In spring 2018 I visited the headquarters of the Dr. Bronner’s Magic Soap Company in Vista, California, where the Bronner family carries on the legacy of 5 generations of traditional soapmaking and the quirky and passionate All-One vision of Emmanuel Bronner (Dr. Bronner). You are probably familiar with their colorful liquid soap bottles covered with words exuberantly enumerating what Dr. Bronner called the Moral ABC’s.
The Bronner Family still uses their castillian soap product as a platform for world healing. I met with David Bronner, Emmanuel’s grandson, intending to discuss the new Continue reading “#11 David Bronner and the All-One Legacy”
While later this year there will be an in depth Muse Ecology series on the beaver, in this episode we hear one one the more inspiring beaver stories I’ve come across: the tale of the Martinez Beaver. When the beaver moved in to downtown Martinez, CA, the city originally intended to exterminate them, but thanks to community involvement, the Martinez Beaver became protected and celebrated as a cultural icon. In this episode, we hear this story from beaver advocate and founder and president of Worth a Dam, Heidi Perryman.
Important Announcement: If you are anywhere near Martinez tomorrow (Saturday, June 29th), it’s the 12th annual Martinez Beaver Festival! Warning: beaver enthusiasm is highly contagious!
Continue reading “#10 Worth a Dam and the Tale of the Martinez Beaver”
In this inspiring episode of Muse Ecology, we hear songs and conversation from my visit early spring of this year with musical artist Peia. While many restoration ecologists and regenerative agriculturalists are working to restore harmony at the ecosystem level, Peia is one of the bards doing important work at the level of human emotion and narrative; inspiring open, courageous hearts and reminding us of what is sacred.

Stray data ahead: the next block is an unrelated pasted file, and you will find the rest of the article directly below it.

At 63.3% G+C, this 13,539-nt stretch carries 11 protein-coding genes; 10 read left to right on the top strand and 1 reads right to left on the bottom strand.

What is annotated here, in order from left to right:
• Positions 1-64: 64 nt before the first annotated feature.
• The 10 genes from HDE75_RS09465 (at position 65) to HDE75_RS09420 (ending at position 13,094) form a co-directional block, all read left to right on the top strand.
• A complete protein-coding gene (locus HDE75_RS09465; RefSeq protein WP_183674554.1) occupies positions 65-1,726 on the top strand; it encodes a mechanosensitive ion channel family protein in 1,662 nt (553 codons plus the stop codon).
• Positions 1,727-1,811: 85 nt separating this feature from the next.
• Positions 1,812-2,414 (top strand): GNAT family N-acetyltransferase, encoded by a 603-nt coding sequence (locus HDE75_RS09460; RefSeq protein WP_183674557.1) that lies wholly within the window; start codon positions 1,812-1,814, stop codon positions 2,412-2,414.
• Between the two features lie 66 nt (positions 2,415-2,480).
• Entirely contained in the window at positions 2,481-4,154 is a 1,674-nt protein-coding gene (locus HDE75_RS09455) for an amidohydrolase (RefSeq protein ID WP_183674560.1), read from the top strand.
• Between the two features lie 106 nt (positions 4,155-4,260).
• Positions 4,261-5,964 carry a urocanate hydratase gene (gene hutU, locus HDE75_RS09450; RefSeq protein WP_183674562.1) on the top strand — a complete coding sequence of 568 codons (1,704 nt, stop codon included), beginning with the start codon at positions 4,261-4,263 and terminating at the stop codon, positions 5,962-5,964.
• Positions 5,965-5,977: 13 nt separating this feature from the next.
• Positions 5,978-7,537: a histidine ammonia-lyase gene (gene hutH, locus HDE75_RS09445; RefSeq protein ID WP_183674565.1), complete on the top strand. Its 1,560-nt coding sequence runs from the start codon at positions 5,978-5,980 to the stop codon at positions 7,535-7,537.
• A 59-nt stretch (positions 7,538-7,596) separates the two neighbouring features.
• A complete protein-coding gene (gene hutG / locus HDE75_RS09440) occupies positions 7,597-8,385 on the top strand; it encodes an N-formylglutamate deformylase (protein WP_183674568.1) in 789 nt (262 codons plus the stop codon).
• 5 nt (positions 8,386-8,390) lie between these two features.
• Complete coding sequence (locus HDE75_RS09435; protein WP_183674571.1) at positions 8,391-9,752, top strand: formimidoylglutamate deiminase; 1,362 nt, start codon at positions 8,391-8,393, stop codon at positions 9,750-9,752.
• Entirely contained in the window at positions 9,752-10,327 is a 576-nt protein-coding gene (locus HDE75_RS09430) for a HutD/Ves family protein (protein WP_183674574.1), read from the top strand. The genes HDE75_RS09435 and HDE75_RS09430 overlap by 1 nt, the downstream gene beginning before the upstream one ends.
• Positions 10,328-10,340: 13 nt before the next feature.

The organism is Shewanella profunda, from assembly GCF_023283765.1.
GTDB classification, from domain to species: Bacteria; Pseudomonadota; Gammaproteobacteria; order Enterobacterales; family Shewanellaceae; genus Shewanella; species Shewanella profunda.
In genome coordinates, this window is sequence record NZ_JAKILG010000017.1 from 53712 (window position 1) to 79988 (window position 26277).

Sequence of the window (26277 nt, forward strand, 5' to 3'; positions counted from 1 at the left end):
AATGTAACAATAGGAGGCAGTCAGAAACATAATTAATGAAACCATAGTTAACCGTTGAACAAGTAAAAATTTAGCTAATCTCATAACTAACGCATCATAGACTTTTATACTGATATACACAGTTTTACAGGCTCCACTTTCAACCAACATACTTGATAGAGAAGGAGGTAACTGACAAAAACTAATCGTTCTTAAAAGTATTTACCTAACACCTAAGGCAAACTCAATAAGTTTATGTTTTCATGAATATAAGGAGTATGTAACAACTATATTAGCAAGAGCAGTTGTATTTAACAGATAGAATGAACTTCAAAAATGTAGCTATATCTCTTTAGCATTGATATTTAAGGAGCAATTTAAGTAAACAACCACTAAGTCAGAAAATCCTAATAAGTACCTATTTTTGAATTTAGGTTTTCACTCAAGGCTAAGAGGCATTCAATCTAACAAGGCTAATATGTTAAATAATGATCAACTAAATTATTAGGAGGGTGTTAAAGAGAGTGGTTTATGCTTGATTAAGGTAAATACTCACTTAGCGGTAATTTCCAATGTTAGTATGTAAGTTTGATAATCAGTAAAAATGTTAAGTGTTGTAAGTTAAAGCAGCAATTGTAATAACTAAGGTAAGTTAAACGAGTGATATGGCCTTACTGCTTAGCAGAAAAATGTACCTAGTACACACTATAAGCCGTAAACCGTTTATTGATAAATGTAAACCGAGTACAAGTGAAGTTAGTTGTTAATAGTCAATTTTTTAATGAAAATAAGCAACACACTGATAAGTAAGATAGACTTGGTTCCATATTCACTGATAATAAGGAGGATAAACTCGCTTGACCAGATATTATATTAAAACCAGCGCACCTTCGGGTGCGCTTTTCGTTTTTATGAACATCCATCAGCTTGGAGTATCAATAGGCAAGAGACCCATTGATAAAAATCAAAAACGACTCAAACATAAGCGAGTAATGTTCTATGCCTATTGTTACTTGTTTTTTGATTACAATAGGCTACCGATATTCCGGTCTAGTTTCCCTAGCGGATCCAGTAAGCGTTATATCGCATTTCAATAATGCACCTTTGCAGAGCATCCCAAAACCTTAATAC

Starting with this episode, Peia’s song The Old Ways Restored will now be the theme music for the Muse Ecology introduction, setting a magical and adventurous tone for each episode before we hear some of the voices and grooves of people and place as we make our way back to harmony.
You can find out more of Peia’s work, and see a schedule of her upcoming shows and workshops at peiasong.com
In addition to the podcast epidoses, I’ve also done quite a few webinars with some great guest presenters. I’ve consolidated all of the webinars I’ve done into three playlists on the Muse Ecology Youtube channel. The bison webinar and future webinars will go into the Muse Ecology Webinars playlist. Another playlist is the three panel discussions I organized and hosted at the Global Earth Repair Conference 2019. The third playlist is an archive of all the Ecosystem Restoration Deep Dive Webinars. Many thanks to the Ecosystem Restoration Camps Foundation for asking me to start that webinar and for providing the use their Zoom Webinar account for the last year and a half.
Here’s the link for the webinar playlists. Cheers!
This webinar was a great full circle, connecting the first Muse Ecology bison episode, on the wildlife advocacy of the Buffalo Field Campaign, with the fifth bison episode where I discussed wild bison and Holistic Management with Daniela Howell and Allan Savory. This webinar was a great collaborative conversation between Mike Mease, cofounder of the BFC, Daniela Howell, director of the Savory Institute, Moritz Espy of 777 Bison Ranch, Sarah Savory, and others.